#### puremath

##### Active Member
If Miranda flips a coin twice, what is the probability that both coins will land heads up?

Solution (not my work):
Probability of coin 1 landing heads up is 1/2. Probability of second coin landing heads up is 1/2.

P(both heads up) = (1/2)(1/2) = 1/4.

Question:
What indicates in the problem that 1/2 is multiplied by 1/2? Taking a test, a student might guess that he or she must add 1/2 to itself.

#### MarkFL

##### La Villa Strangiato
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We are asked to find the probability that the coin is heads on the first flip AND the coin is heads on the second flip. The "AND" tells us to multiply.

puremath

#### puremath

##### Active Member
We are asked to find the probability that the coin is heads on the first flip AND the coin is heads on the second flip. The "AND" tells us to multiply.

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Yes.

#### puremath

##### Active Member
We are asked to find the probability that the coin is heads on the first flip AND the coin is heads on the second flip. The "AND" tells us to multiply.
The word AND is not in the problem. This is the way I would type the question:

If Miranda flips a coin twice, what is the probability that the coin lands heads up on the first flip and heads up on the second flip? Now the word problem makes sense to me.

#### MarkFL

##### La Villa Strangiato
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When it says both that means both the first flip AND the second flip are heads.

#### MarkFL

##### La Villa Strangiato
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Actually, It could be worded better, as it first implies she is flipping the same coin twice, then it speaks of both coins. If I were to author such a problem, I might state:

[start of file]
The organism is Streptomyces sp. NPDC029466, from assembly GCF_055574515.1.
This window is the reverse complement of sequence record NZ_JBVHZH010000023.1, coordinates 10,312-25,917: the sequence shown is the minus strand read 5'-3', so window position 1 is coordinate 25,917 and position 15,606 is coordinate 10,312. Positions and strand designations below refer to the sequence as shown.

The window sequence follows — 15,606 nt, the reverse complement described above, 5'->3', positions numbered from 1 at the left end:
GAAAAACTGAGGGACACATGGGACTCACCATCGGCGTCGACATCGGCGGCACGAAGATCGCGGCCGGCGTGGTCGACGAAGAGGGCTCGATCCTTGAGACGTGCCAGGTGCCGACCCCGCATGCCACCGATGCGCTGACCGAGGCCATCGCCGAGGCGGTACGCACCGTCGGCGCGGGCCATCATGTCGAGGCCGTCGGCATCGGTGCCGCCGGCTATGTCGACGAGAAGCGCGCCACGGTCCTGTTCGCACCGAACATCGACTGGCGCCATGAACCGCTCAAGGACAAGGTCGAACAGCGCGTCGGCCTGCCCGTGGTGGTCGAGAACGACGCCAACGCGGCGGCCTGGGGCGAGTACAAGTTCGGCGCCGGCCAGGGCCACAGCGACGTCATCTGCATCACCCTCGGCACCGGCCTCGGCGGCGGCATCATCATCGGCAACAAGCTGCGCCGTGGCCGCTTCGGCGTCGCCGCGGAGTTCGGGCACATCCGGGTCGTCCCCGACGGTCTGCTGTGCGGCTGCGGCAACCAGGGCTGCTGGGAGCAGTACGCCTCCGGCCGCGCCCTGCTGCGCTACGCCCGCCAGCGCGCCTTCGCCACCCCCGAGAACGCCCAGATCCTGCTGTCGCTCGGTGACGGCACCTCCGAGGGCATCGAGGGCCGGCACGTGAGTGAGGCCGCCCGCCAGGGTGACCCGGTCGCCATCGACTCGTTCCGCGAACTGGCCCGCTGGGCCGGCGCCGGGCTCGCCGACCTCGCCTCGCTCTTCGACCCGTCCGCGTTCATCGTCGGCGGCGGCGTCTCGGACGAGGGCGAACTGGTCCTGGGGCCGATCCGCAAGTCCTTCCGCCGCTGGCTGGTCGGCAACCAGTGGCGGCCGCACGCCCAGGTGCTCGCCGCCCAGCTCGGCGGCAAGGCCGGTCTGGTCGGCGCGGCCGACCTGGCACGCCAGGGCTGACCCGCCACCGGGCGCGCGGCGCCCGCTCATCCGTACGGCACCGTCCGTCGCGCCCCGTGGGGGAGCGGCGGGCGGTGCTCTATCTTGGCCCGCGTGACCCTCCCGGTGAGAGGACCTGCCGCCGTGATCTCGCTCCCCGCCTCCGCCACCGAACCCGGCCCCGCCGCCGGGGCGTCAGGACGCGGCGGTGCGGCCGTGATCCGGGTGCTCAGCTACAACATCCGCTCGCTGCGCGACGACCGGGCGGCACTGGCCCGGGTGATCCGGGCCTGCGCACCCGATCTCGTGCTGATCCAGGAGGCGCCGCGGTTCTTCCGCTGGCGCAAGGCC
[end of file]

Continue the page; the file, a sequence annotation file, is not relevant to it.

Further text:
If Miranda flips a coin twice, what is the probability that it lands heads up both times?

puremath

#### puremath

##### Active Member
When it says both that means both the first flip AND the second flip are heads.
When reading this the first time, it is not so clear.

#### puremath

##### Active Member
Actually, It could be worded better, as it first implies she is flipping the same coin twice, then it speaks of both coins. If I were to author such a problem, I might state:

If Miranda flips a coin twice, what is the probability that it lands heads up both times?
It is ok but my wording makes it clear to the reader that this problem involves AND and thus multiplication is the operation. Back to Cohen on Monday.

#### MarkFL

##### La Villa Strangiato
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What is the probability that of the two flips, at least one is heads?

#### puremath

##### Active Member
What is the probability that of the two flips, at least one is heads?
P(at least one heads up) = 1 - P(not one is heads up). At the job now. I have a probability book that I also want to learn with you later on in my self-study trek.

#### MarkFL

##### La Villa Strangiato
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You're on the right track. I will give you time to complete the question.

#### puremath

##### Active Member
You're on the right track. I will give you time to complete the question.
For two flips, there are 4 possibilities, only one of which (getting tails twice) does not have any head. So, the other 3 out of 4 cases would have one or two heads. I say 75% probability. Yes?

MarkFL

Staff member